Consistency is the hallmark of all good coaches. Inconsistency is the hallmark of poor coaches. Detroit coach Marty Mornhinweg showed Sunday how a coach's inconsistency can kill a team and create the turning point of a game.
The fourth-down plays typified what is wrong with the Lions — one worked, one didn't and one cost them the game. And none of them made sense.
The first came with 10 minutes remaining in the first half. With the ball on the Vikings 46, the Lions faced fourth-and-1. After seeing a 14-0 lead sliced to 14-10, Mornhinweg opted to run a sweep with James Stewart, a sluggish runner with little to no lateral speed. Kenny Mixon chased down the play and stuffed it for a loss. The play brought the Metrodome crowd to a fever pitch and could have completely changed the game around.
The second play came at midfield with 8 minutes to play in the third quarter. Again faced with fourth-and-1, Mornhinweg opted to go for a first down with a 21-17 lead instead of punting and trying to pin the Vikings deep. Many thought it was the incorrect call, because if the ensuing pass failed the Vikings would be 50 yards away from a potential go-ahead score instead of 90 yards. The play worked, as Joey Harrington connected with Larry Foster on a 17-yard pass that set up a field goal. But that call gave the indication that the Lions had the confidence to run over the Vikings when needed.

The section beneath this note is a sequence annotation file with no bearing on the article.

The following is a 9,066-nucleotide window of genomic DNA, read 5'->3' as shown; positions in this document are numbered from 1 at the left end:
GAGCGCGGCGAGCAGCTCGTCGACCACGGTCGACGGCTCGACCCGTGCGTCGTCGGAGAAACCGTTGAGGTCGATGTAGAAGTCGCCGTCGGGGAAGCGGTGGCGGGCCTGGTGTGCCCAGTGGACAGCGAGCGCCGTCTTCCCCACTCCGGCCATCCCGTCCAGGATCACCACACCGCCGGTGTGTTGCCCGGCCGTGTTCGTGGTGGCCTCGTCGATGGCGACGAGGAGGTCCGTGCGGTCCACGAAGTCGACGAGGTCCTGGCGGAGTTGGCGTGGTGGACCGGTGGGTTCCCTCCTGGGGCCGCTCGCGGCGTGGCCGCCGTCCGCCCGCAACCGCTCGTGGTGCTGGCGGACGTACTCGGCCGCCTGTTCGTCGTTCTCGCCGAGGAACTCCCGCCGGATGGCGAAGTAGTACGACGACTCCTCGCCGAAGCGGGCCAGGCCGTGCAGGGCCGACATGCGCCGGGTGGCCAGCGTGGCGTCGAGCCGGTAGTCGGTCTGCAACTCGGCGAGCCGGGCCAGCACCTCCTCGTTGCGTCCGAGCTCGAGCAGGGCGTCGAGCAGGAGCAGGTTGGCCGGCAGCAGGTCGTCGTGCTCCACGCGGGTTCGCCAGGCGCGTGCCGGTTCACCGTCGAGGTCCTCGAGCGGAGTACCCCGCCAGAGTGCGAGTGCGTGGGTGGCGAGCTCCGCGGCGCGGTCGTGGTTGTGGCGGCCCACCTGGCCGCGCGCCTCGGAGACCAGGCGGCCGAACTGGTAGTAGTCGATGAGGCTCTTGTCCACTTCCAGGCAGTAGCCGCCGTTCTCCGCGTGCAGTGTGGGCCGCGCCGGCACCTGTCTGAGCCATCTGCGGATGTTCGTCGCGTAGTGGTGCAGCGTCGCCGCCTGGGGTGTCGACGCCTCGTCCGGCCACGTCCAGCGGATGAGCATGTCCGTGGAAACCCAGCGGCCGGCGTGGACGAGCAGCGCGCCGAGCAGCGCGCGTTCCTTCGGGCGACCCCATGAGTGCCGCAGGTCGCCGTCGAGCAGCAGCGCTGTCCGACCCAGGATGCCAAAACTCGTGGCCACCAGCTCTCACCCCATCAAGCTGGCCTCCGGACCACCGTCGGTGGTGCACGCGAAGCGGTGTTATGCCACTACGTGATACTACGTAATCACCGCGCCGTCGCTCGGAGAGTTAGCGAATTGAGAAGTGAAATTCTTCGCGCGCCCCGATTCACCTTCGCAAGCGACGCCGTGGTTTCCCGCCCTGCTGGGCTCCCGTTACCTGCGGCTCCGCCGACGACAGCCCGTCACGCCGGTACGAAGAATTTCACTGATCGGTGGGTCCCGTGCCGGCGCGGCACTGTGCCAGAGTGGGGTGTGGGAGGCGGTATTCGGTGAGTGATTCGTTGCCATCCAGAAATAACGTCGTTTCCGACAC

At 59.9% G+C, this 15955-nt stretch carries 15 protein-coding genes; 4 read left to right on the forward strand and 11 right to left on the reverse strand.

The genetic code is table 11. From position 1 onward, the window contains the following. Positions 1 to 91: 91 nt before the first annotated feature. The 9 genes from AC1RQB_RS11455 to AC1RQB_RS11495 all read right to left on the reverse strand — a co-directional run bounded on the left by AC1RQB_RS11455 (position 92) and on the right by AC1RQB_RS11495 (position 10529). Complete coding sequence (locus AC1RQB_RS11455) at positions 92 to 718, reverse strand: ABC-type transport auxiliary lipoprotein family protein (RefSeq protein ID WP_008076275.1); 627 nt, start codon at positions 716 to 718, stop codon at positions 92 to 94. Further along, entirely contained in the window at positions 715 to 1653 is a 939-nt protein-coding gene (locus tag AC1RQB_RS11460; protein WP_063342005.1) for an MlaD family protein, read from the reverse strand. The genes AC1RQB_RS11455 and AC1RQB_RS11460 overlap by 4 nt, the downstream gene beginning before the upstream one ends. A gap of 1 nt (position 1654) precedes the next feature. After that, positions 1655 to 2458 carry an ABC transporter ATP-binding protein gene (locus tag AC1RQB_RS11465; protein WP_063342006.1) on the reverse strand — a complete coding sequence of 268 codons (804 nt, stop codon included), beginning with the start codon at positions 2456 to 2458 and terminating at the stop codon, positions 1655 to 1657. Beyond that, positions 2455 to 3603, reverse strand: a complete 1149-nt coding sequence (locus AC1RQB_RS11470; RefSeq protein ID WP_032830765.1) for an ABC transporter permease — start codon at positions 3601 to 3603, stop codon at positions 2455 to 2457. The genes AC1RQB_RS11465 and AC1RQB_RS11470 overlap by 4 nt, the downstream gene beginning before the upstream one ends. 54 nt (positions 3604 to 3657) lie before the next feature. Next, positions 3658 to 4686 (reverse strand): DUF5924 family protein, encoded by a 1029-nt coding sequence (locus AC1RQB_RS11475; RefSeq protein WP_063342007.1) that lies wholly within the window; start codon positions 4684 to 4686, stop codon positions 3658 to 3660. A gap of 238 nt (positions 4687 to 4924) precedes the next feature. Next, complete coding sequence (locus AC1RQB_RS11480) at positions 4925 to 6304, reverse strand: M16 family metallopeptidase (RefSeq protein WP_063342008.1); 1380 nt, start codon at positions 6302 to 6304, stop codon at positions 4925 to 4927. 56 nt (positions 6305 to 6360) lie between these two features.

Then came the last play that showed Mornhinweg's inconsistency. Leading 24-17 with 9 minutes to play, Detroit had a fourth-and-1 from the Vikings 40 — closer to the end zone than either of the other two chances he had taken. A first-down conversion would kill at least three minutes — if not more — off the clock and potentially set up a field goal that would give the Lions a 10-point lead even if the offense sputtered. Instead Mornhinweg opted to punt.
By the time the Lions offense was back on the field, the game was tied with 5:25 to play and the Lions were pinned inside their own 20. The next possession after that, his team was behind by seven points and eventually lost.
If it was possible, Mornhinweg likely made the wrong decision on each of his fourth-down plays — all critical to the outcome of the game — and that hot-and-cold inconsistency created the turning point of the game.
Turning Point: Mixed Signals
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